They’ve Found Black Holes in the Atlantic Ocean

Date: 2020-01-30 03:00:07


The world ocean covers more than 70% of the Earth’s surface, contains 97% of its water, and is filled to the brim with mysteries. Bright red tides, sound anomalies, bizarre creatures lurking in the ocean’s depths. One of these enigmas stands out among the rest: are there indeed black holes in the Atlantic Ocean?

A black hole has such an enormous gravitational pull that once something gets pulled in, it doesn’t have any chance to escape. Even light can’t get out of a black hole. Ocean “black holes” seem to be as powerful as their space relatives. But what do they do?

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Red Tide 0:27
Milky Sea Phenomenon 1:05
Green Flashes 1:58
Steaming Sea 2:48
Underwater Waterfalls 3:22
The Bloop Sound 4:16
Black Holes in the Ocean 5:13
Brinicles 7:03
Underwater Crop Circles 8:17

#blackhole #brightside #ocean

– During a red tide, a gallon of seawater can contain millions of algae, which is extremely dangerous for birds, marine animals, and even us, people! Red algae can mess with breathing, and eating fish and shellfish caught in the red tide can lead to bad food poisoning!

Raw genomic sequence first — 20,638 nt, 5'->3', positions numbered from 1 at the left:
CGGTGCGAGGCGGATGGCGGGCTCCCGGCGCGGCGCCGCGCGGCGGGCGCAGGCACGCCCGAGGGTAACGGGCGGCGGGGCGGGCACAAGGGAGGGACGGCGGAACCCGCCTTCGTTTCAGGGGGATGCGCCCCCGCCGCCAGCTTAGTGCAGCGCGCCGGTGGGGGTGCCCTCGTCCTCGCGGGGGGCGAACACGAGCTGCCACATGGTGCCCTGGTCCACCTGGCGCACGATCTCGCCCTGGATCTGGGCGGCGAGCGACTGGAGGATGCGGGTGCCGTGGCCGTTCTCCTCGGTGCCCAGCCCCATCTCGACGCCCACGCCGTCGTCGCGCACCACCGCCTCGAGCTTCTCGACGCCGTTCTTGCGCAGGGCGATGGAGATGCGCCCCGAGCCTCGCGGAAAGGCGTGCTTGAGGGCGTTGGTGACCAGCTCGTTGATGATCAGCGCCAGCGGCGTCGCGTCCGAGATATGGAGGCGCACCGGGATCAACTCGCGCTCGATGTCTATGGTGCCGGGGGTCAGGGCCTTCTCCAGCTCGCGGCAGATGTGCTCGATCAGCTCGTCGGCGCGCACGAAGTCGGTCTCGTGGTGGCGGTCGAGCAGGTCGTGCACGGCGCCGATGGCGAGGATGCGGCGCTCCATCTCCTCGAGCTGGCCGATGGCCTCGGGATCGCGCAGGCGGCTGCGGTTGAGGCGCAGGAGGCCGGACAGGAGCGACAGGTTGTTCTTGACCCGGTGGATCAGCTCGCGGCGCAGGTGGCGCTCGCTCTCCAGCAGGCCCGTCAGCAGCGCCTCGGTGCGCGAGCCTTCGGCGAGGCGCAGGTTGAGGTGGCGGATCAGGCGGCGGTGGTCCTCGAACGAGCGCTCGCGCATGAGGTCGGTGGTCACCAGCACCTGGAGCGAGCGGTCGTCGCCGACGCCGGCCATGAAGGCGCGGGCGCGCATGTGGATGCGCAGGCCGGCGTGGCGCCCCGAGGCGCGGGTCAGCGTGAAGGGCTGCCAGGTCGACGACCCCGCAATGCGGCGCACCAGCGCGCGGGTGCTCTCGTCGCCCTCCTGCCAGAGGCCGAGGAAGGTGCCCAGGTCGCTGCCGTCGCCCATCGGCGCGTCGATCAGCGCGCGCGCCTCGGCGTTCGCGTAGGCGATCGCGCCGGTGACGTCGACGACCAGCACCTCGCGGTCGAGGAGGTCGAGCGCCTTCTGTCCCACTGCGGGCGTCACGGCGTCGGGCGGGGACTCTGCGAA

– Milky Sea Phenomenon mostly happens in the Indian Ocean’s waters. Scientists haven’t agreed yet about the source of the enigmatic glow. The most popular idea, though, is that the ocean starts to gleam when countless glow-in-the-dark bacteria gather in one place.
– You’re more likely to see green flashes at sunset than at sunrise. They appear when the atmosphere bends sunlight, passing through it, and separates it in different colors, just like a prism splits the light into tiny rainbows.
– Frost smoke, sea smoke, steam fog – this phenomenon has many names. On a cold day, you can see the ocean literally smoking! It has nothing to do with fire though.
– The world’s biggest waterfall is actually underwater c (however confusing it may sound). The Denmark Strait Cataract – that’s the name of this mind-boggling phenomenon – lies beneath the Denmark Strait that separates Greenland and Denmark.
– For the first (and only) time, the Bloop was recorded in 1997. This minute-long, low-frequency sound was coming from the southern coast of Chile, and it was so deafeningly loud that underwater microphones as far as 3,000 miles away could hear it.
– Ocean eddies are massive whirlpools that are spinning against the main current. They usually swirl billions of tons of water, and most of them are larger than a city.
– Remember icicles hanging from your house’s roof gutter on a sunny winter day? Now, imagine the same icicle but with length measuring not in inches but in feet and made not from rainwater but from super-salty seawater called brine.
– For the first time, underwater crop circles were spotted in 1995 close to Japan’s southern coast. Imagine the researchers’ surprise when it turned out to be a male pufferfish! A male is swimming inside the circle digging valleys in the sand with its fins.

Music by Epidemic Sound

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